More than half of tree species found only in Europe could become extinct, study shows
Posted September 27, 2019 11:45 a.m. EDT
CNN — More than half of Europe's endemic trees -- species that are only found in the region -- are at risk of extinction because of diseases, pests and human activities, a conservation organization based in Geneva has said.
The International Union for Conservation of Nature (IUCN) Friday released its findings as part of its newly published European Red List of Trees.
While the European Red List had already assessed 15,000 species, including vertebrates, freshwater molluscs and trees, the latest study focused on the dangers to lesser-known species.
In total, 58% of Europe's endemic trees are at risk of dying out -- as well as more than two-fifths of the continent's 454 native species.
The horse chestnut -- native to Bulgaria, Greece, Albania and the Republic of North Macedonia but widespread elsewhere in Europe -- is among those in danger.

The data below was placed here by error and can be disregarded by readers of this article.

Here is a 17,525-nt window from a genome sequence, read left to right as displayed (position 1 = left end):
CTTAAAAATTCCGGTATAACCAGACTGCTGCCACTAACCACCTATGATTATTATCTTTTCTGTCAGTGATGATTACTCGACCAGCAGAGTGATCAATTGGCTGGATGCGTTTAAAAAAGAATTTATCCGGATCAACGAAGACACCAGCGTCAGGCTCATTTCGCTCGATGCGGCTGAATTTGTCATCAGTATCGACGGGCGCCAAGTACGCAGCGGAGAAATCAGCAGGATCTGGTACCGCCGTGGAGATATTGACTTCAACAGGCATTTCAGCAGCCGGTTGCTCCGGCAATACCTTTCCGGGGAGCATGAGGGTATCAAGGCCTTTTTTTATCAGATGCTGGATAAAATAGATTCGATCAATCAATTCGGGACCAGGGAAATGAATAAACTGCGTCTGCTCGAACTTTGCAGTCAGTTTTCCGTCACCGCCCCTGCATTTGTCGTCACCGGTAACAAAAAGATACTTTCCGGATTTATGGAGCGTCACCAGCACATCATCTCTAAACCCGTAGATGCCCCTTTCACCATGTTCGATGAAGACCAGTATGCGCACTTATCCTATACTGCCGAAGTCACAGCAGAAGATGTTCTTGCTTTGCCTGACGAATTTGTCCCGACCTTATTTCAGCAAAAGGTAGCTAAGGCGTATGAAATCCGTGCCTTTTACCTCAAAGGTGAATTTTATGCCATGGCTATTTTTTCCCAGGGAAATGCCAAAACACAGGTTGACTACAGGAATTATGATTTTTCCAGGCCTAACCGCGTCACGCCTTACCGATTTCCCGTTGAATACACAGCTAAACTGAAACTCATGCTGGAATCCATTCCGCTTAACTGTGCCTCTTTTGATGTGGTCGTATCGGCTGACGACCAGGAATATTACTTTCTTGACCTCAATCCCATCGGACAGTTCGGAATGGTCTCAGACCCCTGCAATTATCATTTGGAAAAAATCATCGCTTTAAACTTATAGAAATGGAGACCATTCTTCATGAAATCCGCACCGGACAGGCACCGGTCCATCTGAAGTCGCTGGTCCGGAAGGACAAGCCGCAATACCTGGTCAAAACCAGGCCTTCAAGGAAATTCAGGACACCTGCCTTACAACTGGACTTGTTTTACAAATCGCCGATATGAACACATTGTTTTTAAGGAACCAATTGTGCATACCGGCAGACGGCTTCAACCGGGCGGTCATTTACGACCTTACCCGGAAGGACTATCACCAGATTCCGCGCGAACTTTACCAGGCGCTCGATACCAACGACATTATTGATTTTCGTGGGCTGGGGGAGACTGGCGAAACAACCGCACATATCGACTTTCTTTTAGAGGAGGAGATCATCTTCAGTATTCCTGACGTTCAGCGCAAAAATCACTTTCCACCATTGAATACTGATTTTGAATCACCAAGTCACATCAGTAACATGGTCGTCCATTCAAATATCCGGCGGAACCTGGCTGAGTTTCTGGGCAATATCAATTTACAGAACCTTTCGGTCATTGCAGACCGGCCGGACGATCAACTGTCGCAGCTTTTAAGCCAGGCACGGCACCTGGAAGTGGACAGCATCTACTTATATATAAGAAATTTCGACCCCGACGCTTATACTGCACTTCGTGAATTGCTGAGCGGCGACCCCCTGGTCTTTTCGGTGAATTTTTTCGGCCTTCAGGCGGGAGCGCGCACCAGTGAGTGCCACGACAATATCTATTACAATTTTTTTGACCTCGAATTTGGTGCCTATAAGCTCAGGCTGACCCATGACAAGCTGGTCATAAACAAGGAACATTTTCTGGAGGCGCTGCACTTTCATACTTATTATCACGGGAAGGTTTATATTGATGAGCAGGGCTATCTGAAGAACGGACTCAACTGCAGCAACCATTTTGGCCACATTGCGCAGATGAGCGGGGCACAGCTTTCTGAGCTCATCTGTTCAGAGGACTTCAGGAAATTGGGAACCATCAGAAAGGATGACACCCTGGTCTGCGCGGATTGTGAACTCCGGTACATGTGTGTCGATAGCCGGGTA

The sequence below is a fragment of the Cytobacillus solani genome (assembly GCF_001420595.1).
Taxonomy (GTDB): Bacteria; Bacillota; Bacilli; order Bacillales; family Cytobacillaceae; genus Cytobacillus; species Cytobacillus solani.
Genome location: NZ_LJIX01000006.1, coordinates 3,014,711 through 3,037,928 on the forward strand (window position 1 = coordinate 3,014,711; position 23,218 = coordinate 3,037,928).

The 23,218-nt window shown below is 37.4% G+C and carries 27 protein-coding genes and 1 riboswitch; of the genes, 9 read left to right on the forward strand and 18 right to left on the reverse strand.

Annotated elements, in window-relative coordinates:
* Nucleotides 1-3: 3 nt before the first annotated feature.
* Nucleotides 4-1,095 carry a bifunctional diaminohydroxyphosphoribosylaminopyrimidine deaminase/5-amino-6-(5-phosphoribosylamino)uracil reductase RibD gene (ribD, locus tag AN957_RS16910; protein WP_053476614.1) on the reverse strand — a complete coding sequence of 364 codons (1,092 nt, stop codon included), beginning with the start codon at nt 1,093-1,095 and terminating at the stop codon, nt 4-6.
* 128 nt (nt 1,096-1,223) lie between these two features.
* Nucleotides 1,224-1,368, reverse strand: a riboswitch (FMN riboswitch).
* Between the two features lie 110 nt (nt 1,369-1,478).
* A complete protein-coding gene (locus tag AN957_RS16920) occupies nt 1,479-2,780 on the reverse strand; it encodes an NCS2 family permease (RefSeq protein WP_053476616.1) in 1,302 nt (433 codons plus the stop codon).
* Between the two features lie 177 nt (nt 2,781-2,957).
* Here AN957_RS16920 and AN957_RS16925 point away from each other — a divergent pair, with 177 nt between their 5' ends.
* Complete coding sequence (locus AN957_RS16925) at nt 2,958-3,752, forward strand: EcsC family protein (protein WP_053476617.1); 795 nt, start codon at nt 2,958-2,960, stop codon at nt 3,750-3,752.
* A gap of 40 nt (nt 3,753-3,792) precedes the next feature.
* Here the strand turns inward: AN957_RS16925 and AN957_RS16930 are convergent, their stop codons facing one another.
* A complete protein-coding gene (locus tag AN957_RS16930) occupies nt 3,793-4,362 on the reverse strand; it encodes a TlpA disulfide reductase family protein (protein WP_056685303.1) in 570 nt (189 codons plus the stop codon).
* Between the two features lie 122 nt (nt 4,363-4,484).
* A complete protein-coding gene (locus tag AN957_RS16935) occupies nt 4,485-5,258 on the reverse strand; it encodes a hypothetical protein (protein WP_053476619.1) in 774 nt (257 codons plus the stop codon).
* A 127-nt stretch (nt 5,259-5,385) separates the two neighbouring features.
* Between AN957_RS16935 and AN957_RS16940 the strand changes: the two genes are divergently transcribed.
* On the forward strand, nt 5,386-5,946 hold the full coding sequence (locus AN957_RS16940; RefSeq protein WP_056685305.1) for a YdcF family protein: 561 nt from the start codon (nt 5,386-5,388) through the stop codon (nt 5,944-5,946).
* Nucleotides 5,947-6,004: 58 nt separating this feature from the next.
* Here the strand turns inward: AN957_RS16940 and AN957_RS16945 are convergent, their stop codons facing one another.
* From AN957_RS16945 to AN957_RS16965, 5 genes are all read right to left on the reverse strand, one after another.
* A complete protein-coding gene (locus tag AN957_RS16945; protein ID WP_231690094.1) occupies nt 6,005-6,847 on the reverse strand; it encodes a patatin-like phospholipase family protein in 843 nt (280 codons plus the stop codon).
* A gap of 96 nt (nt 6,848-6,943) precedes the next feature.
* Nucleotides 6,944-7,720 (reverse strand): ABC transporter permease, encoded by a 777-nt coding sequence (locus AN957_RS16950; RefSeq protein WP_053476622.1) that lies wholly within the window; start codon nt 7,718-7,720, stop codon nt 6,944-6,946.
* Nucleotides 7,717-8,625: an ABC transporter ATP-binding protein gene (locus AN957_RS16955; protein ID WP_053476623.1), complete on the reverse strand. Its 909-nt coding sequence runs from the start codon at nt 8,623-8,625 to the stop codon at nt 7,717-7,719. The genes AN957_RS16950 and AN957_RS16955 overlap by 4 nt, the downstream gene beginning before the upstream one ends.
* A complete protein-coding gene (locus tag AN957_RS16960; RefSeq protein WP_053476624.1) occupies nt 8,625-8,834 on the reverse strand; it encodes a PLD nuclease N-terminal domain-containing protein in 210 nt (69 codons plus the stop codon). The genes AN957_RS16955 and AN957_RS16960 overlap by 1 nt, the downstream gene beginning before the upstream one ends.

It has been deemed "vulnerable" to extinction because of a decline caused by the leaf-miner moth -- whose caterpillars feed on its leaves -- forest fires, logging and tourism.
In the UK, three types of whitebeam that were only discovered 10 years ago are now critically endangered. They belong to the "Sorbus" genus, which is particularly affected -- three-quarters of its 170 species are at threat, the IUCN said.
Craig Hilton-Taylor, head of the IUCN Red List Unit, said: "It is alarming that over half of Europe's endemic tree species are now threatened with extinction.
"Trees are essential for life on earth, and European trees in all their diversity are a source of food and shelter for countless animal species such as birds and squirrels, and play a key economic role."
He called for cooperation between the European Union, regional assemblies and conservationists to overcome the threat.
The latest assessments show that it is not only trees that are endangered -- almost half of Europe's shrubs and more than a fifth of land molluscs are at risk of extinction.
Luc Bas, director of IUCN's European Regional Office, said: "This report has shown how dire the situation is for many overlooked, undervalued species that form the backbone of Europe's ecosystems and contribute to a healthy planet.
"We need to mitigate human impact on our ecosystems and prioritise the protection of these species."